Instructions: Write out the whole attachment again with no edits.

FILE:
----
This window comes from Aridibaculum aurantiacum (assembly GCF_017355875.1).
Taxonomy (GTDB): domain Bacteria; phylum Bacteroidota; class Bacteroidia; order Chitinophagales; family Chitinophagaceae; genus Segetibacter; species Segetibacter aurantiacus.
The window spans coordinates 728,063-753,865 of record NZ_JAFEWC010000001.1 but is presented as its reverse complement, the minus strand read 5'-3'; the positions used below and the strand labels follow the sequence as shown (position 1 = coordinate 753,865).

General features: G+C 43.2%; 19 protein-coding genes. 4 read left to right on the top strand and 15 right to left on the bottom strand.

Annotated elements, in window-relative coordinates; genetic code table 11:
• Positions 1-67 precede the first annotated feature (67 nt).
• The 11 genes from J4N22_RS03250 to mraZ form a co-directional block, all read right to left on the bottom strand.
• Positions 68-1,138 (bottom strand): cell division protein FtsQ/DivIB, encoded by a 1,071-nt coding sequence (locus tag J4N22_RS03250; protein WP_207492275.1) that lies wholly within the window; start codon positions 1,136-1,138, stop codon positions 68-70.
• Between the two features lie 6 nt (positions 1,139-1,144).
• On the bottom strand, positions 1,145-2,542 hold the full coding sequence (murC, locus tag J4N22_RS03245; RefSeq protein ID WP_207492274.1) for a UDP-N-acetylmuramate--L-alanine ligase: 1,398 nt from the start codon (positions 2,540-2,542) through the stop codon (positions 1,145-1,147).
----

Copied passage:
This window comes from Aridibaculum aurantiacum (assembly GCF_017355875.1).
Taxonomy (GTDB): domain Bacteria; phylum Bacteroidota; class Bacteroidia; order Chitinophagales; family Chitinophagaceae; genus Segetibacter; species Segetibacter aurantiacus.
The window spans coordinates 728,063-753,865 of record NZ_JAFEWC010000001.1 but is presented as its reverse complement, the minus strand read 5'-3'; the positions used below and the strand labels follow the sequence as shown (position 1 = coordinate 753,865).

General features: G+C 43.2%; 19 protein-coding genes. 4 read left to right on the top strand and 15 right to left on the bottom strand.

Annotated elements, in window-relative coordinates; genetic code table 11:
• Positions 1-67 precede the first annotated feature (67 nt).
• The 11 genes from J4N22_RS03250 to mraZ form a co-directional block, all read right to left on the bottom strand.
• Positions 68-1,138 (bottom strand): cell division protein FtsQ/DivIB, encoded by a 1,071-nt coding sequence (locus tag J4N22_RS03250; protein WP_207492275.1) that lies wholly within the window; start codon positions 1,136-1,138, stop codon positions 68-70.
• Between the two features lie 6 nt (positions 1,139-1,144).
• On the bottom strand, positions 1,145-2,542 hold the full coding sequence (murC, locus tag J4N22_RS03245; RefSeq protein ID WP_207492274.1) for a UDP-N-acetylmuramate--L-alanine ligase: 1,398 nt from the start codon (positions 2,540-2,542) through the stop codon (positions 1,145-1,147).